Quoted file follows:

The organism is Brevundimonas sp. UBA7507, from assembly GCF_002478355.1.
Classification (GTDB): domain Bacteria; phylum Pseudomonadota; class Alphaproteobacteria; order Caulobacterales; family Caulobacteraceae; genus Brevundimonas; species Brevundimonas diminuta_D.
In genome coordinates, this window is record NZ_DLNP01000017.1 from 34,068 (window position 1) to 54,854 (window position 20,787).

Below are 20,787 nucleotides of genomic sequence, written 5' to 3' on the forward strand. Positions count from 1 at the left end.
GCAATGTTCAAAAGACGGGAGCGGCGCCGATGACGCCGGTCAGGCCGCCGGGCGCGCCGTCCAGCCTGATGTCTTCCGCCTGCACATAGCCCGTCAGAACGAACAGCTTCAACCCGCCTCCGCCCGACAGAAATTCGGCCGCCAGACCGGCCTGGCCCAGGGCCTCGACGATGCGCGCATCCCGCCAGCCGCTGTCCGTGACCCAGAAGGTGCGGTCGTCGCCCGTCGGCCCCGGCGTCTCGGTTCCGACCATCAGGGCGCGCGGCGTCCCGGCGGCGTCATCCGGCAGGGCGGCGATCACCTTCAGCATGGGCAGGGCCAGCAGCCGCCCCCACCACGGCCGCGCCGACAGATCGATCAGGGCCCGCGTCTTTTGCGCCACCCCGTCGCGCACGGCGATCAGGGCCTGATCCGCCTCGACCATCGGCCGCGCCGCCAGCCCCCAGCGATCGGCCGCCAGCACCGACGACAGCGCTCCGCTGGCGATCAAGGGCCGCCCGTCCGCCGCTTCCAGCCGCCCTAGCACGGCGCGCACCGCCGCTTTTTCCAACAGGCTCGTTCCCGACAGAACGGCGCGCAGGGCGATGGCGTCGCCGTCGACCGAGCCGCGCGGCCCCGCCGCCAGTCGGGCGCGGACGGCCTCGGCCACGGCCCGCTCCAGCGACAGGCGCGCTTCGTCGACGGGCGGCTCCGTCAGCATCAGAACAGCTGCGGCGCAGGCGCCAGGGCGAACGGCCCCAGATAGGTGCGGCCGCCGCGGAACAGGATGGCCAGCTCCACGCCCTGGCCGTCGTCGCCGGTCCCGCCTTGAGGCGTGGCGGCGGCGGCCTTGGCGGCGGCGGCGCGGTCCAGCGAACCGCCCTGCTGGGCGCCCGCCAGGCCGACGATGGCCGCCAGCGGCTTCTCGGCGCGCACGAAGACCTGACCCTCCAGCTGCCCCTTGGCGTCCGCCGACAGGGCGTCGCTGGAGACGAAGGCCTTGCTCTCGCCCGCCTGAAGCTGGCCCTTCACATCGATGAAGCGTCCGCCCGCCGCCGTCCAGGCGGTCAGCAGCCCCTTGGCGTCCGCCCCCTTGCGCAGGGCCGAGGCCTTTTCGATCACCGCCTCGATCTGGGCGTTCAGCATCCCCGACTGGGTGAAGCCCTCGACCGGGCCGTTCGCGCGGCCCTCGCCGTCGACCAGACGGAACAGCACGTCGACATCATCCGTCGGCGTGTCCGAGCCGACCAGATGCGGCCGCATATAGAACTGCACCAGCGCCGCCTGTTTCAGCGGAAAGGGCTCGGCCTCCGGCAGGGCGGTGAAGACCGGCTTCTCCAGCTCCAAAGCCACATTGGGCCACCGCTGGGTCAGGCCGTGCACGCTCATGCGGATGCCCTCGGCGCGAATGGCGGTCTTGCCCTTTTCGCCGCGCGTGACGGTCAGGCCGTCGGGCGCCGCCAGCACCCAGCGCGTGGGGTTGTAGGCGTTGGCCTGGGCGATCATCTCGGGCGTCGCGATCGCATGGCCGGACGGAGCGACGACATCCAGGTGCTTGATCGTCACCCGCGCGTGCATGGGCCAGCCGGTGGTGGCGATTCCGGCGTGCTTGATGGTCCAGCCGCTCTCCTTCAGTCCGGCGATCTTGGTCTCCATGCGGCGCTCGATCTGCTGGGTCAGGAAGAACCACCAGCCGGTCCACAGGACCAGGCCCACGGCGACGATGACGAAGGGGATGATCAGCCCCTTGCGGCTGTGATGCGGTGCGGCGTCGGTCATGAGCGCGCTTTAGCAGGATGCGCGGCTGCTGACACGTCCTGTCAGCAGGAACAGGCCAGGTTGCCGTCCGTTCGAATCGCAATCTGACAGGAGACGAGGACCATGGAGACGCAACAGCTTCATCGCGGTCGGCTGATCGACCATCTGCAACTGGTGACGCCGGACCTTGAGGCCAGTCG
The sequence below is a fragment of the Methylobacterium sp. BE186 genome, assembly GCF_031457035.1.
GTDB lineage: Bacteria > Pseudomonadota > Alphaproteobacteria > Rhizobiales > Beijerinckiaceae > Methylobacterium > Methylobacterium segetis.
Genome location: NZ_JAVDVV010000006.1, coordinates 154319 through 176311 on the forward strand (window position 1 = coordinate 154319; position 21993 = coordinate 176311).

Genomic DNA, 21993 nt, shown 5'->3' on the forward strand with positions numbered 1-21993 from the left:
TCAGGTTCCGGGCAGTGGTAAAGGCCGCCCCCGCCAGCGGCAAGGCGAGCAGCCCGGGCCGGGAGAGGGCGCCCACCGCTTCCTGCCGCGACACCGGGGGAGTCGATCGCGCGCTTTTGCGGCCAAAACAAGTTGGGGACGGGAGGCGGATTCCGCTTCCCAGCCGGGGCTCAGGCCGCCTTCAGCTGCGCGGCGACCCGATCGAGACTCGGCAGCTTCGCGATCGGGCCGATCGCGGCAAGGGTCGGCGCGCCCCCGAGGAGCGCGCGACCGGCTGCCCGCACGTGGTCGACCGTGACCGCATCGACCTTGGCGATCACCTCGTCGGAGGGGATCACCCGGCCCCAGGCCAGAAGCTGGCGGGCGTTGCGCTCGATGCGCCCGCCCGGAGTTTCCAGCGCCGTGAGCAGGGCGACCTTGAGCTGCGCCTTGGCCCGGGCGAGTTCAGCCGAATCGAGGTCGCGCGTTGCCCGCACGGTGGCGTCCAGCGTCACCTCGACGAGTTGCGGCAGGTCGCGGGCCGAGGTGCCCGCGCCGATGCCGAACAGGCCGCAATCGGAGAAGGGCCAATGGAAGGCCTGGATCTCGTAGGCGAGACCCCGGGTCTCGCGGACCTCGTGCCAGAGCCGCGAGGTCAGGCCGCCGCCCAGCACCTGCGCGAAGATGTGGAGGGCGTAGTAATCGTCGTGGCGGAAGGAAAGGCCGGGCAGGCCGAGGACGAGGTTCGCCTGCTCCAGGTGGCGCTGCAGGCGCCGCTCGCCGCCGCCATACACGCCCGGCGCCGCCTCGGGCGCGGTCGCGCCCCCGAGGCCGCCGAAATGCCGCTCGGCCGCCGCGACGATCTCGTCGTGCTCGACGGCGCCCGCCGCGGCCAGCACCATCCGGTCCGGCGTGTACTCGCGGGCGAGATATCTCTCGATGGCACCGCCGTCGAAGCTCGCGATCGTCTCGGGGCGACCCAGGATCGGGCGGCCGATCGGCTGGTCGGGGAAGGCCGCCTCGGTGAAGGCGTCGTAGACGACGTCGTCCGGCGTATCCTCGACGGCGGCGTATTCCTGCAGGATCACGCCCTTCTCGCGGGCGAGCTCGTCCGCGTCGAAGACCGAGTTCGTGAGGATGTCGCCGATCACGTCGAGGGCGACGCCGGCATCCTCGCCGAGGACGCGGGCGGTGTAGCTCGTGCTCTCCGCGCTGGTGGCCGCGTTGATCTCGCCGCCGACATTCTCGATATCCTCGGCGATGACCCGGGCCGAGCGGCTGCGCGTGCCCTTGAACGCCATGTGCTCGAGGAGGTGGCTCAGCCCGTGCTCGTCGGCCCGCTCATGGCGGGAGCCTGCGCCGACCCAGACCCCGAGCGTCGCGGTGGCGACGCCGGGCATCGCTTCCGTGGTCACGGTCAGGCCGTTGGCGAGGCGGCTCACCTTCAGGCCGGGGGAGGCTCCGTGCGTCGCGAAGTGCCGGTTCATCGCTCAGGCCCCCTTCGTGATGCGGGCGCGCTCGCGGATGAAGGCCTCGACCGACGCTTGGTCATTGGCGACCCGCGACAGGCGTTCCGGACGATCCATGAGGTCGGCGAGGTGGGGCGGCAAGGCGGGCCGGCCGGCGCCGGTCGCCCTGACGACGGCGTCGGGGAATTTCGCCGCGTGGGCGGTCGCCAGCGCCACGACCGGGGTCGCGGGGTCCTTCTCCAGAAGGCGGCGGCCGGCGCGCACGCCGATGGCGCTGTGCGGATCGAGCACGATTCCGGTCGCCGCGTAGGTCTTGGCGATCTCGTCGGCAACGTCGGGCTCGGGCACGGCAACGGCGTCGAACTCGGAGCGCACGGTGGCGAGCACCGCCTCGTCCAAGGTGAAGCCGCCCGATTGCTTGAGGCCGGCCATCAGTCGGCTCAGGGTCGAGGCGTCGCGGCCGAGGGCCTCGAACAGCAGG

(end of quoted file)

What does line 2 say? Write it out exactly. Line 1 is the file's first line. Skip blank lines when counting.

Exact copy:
Classification (GTDB): domain Bacteria; phylum Pseudomonadota; class Alphaproteobacteria; order Caulobacterales; family Caulobacteraceae; genus Brevundimonas; species Brevundimonas diminuta_D.